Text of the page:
Endodontic surgery has a high success rate and is primarily performed by endodontic specialists. Teeth that have received conventional root canal therapy normally heal successfully and last as long as other natural teeth. However, some teeth may develop a recurrent root canal infection because of persistent bacteria outside the tooth. If so, endodontic surgery may also be needed to save the tooth.
Why Might I Have Persistent Bacteria Outside My Tooth?
In teeth with a history of long-standing infection, infection may progress outside the tooth. Usually your immune system is able to eliminate this, but sometimes your body needs help.
- Bacteria may migrate outside the tooth and form colonies called biofilm. Biofilm is more resistant to your immune system and may require surgical removal.
- A cyst may form outside the tooth which may not resolve without surgical removal.
- A root fracture may contain bacteria.
What if I Have a Root Fracture?
Endodontic surgery is the only way to confirm the presence of a crack or fracture with certainty (aside from removing the tooth entirely). Unfortunately, if a root fracture is discovered during surgery, the prognosis is unfavorable and removal of the tooth is usually the best option.
Endodontic surgery is a very minor surgery and is significantly less invasive than having your tooth extracted. The video above illustrates this simple procedure. An incision is made in the gum tissue to expose the area of infection. The infected tissue is removed along with the tip of the root. A filling is placed in the end of the root canal to prevent reinfection of the root and the gum is sutured. Once the source of infection is eliminated, the bone is able to naturally heal and regenerate around the root to restore function and support.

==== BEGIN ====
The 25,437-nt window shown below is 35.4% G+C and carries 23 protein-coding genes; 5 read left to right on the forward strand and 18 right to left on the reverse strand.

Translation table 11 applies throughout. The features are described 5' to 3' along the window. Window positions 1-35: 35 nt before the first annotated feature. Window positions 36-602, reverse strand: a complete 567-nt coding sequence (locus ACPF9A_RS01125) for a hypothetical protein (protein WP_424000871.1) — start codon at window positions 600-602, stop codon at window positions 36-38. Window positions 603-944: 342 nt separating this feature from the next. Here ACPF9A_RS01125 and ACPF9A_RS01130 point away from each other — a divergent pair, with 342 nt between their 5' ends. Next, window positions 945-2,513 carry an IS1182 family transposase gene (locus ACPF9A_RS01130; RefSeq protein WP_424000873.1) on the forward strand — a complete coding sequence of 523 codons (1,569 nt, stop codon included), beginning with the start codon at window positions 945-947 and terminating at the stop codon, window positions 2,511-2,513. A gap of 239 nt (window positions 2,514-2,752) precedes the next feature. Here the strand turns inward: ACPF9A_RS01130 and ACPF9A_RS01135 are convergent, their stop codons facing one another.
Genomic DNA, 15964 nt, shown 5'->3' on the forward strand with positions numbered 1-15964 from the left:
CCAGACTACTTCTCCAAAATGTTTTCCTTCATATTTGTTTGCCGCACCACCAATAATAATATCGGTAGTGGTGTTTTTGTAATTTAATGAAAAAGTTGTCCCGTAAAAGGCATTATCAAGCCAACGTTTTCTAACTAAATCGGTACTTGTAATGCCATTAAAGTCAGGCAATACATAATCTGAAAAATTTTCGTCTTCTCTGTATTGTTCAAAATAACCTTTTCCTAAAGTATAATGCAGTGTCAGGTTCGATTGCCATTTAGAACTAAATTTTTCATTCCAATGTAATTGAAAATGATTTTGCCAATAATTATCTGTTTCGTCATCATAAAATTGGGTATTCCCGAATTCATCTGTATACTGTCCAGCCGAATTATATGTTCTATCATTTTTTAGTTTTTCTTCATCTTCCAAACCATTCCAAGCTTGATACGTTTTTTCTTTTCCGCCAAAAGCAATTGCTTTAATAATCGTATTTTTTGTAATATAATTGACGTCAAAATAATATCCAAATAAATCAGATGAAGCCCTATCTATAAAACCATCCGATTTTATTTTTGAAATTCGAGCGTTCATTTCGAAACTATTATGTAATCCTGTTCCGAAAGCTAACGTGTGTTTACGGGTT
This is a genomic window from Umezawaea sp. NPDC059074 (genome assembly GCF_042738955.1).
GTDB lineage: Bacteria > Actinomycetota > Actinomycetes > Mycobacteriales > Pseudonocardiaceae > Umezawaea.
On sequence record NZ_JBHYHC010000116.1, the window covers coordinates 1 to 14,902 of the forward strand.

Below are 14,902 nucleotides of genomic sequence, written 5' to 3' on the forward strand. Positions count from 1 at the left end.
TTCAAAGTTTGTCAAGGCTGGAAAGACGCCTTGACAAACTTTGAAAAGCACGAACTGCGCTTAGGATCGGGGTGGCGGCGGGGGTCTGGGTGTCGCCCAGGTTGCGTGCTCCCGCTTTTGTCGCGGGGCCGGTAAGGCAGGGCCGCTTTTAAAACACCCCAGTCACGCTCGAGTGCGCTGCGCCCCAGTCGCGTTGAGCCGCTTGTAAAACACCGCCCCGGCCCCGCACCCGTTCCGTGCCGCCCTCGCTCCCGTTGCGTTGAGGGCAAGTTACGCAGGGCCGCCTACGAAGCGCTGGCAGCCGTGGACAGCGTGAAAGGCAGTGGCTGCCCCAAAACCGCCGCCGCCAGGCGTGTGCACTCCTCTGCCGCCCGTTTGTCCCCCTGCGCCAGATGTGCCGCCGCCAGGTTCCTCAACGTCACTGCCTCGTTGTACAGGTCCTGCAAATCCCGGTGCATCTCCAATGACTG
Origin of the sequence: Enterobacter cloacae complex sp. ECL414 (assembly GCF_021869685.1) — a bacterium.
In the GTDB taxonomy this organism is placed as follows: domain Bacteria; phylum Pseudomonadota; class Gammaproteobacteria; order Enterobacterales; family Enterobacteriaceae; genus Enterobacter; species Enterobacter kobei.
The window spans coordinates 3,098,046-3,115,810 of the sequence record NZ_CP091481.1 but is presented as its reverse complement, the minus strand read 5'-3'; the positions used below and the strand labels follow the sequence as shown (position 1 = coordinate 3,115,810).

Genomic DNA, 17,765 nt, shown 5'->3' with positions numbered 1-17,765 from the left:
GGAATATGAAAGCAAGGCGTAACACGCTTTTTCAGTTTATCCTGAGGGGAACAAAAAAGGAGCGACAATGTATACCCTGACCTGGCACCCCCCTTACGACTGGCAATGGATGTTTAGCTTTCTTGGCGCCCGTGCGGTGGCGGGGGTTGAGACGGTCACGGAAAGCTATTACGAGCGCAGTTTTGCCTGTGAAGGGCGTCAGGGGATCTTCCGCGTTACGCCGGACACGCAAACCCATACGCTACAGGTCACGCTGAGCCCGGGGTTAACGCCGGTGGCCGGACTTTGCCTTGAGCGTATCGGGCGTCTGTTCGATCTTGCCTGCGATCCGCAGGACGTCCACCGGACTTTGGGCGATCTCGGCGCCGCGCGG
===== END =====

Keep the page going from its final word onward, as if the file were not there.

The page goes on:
Following the procedure, there is usually some discomfort or swelling for 2-3 days while the incision heals. This is a normal side effect of most surgical procedures. To alleviate any discomfort, an appropriate pain medication will be recommended.
How Much Will It Cost?
Your cost can vary depending on which tooth is affected and the complexity of the tooth affected. In general, saving your natural tooth is less expensive than tooth removal with replacement with an artificial tooth (implant or bridge).